ChinaTravelNews, Ritesh Gupta – Hotel companies in China are increasingly looking at an enterprise-wide approach to data integration and deriving meaningful insights.
“There are two core aspects related to capitalizing on data available – first to acquire, store and manage, and second, working on data models and analytics to use it,” says Michael Zhu, Vice President of New Century Hotels & Resorts.
At a strategy level, organizations need to ensure there is no barrier in terms of how data is managed and eventually, with a common set of goals and objectives across projects, data should end up being an asset. This is done by sharing data across the enterprise in a repeatable manner.
“Data is going to be a critical differentiator – how hotels use data and evaluate the behavior of customers. Initiatives around data stand for data collection and analytics – being collected from various systems including CRM and PMS, and putting proficient data models to work,” added Mr Zhu, who will be the moderator for the Executive Roundtable of “Digitization of Traditional Hotels” at the Hotel Forum of the upcoming 2019 TravelDaily Conference (in Shanghai, 27-29 August).
Specialists point out that data processing needs to be feasible and done in a defined format. As for integration, a tool like data platform where all of the data comes together from various data sets make data accessible for analysis by different teams. Mr Zhu believed having a centralized place for querying and analyzing to derive business values is a significant aspect of the whole exercise.
Depending upon the project, raw data collected is converted into a dataset (known as pre-processing) for analysis. After training and testing the model on data, evaluation is done as a part of the model development process. For instance, a model could be about product recommendations. “What differentiates a hotel from another is the efficacy of a data model that is being used,” said Zhu.
Michael Zhu, Vice President of New Century Hotels & Resorts
A major shift in data warehousing has been the emergence of the cloud data warehouse. Different challenges come along with cloud-based data set up, such as understanding the infrastructure cost structure, security of data in the cloud, movement of data from and to the cloud seamlessly into an organization’s enterprise data flow. “Cloud computing has been around for a while, but hotels aren’t using it widely here (in China). Since there are questions over cloud computing, these can’t be ignored since hotels run a round-the-clock business,” said Mr Zhu.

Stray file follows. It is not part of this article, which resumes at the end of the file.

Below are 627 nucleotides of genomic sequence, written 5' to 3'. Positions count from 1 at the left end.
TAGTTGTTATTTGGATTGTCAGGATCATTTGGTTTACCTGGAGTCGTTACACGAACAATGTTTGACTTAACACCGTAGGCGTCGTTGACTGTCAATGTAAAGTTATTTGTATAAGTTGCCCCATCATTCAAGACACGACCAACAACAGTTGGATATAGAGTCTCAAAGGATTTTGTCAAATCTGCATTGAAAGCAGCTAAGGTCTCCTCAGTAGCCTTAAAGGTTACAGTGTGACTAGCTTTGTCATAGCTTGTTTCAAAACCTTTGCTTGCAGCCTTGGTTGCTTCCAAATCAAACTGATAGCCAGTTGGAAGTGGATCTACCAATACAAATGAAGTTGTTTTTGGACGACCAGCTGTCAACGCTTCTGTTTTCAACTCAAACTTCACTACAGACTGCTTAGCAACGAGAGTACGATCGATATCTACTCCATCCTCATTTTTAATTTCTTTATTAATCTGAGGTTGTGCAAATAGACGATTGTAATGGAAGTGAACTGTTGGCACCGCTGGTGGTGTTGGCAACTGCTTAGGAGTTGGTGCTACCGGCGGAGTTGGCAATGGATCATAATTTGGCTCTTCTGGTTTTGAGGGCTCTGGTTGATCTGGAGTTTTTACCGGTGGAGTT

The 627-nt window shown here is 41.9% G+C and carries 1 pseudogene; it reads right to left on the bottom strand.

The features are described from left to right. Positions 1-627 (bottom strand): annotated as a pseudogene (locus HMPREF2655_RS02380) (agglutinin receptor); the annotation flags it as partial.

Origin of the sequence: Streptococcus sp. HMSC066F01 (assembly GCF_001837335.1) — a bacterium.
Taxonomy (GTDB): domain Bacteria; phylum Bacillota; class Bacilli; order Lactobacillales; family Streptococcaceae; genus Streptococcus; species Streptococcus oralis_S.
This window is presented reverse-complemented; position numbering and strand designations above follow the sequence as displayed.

Hotels are looking at stepping up their guest/ passenger-facing capabilities with data and cloud infrastructure.
Roger Huang, COO, GreenCloud pointed out that hotel companies have been looking at cloud as part of their focus on modernizing and transforming their business to offer the services their guests need, exactly when and where they need them. GreenCloud’s cloud products include PMS, e-Commerce, service interconnection and a data platform.
Roger Huang, COO, GreenCloud
Organizations are counting on speed and agility benefits of cloud computing. Citing an example, Huang mentioned that a hotel’s staff can look up for a mobile phone number or reservation order number to quickly locate the guest information in the hotel front desk system, and connect with facial recognition or kiosk machine to automatically identify a guest’s identity to accomplish a quick check-in. “Cloud products can integrate guests’ other transactions and room orders in a unified membership platform, bringing more benefits to guests,” he said.
More travel companies are now evaluating and updating their respective technology stacks, focusing on DevOps concepts while leveraging an open API and flexible cloud platform.
Technology specialists mention that such offerings can be quickly deployed, considerably reduce the total cost of ownership and are seamlessly scalable. With customer-facing apps running on open API platforms in the cloud, companies can improvise and deliver faster according to evolving travelers’ needs.
Hotels are now focusing on making the most of their data, working on segmentation and attempting algorithm-based personalization via such offerings. For instance, hotels today can better harmonize and facilitate access to their data across multiple systems and data sources to empower the front-end staff.
Sharing an example, Mr Huang said not only the check-in process is streamlined, but hotels can add extra service that can make a big difference. “If a guest’s check-in coincides with their birthday, hotels can work on special activity/ a promotion in advance to improve the guest satisfaction level,” he said.
While hotel companies are working on plans to overcome the issue of sharing/ accessing data and building a cross-functional team via an astute data strategy, another critical aspect is the preparedness of the front-end staff.
It is a vital touchpoint in the case of hotels. It is the front-line team, at the reception or in the property that implements these projects. There can be apprehension, both about the impact on the performance of the staff as well as the overall guest experience, with any new guest-serving interface.
“The way it works is – the front-end staff at the time of check-in searches for the profile of the guest. The history automatically crops up, along with it a recommendation for the same guest. The system would come up with a relevant offer/ suggestion that would serve the guest or result in an upsell. A capable system means less training. It should just prompt the staff, should deliver on its own without the staff making any big effort. That’s what is expected from the technology to achieve,” Mr Zhu remarked.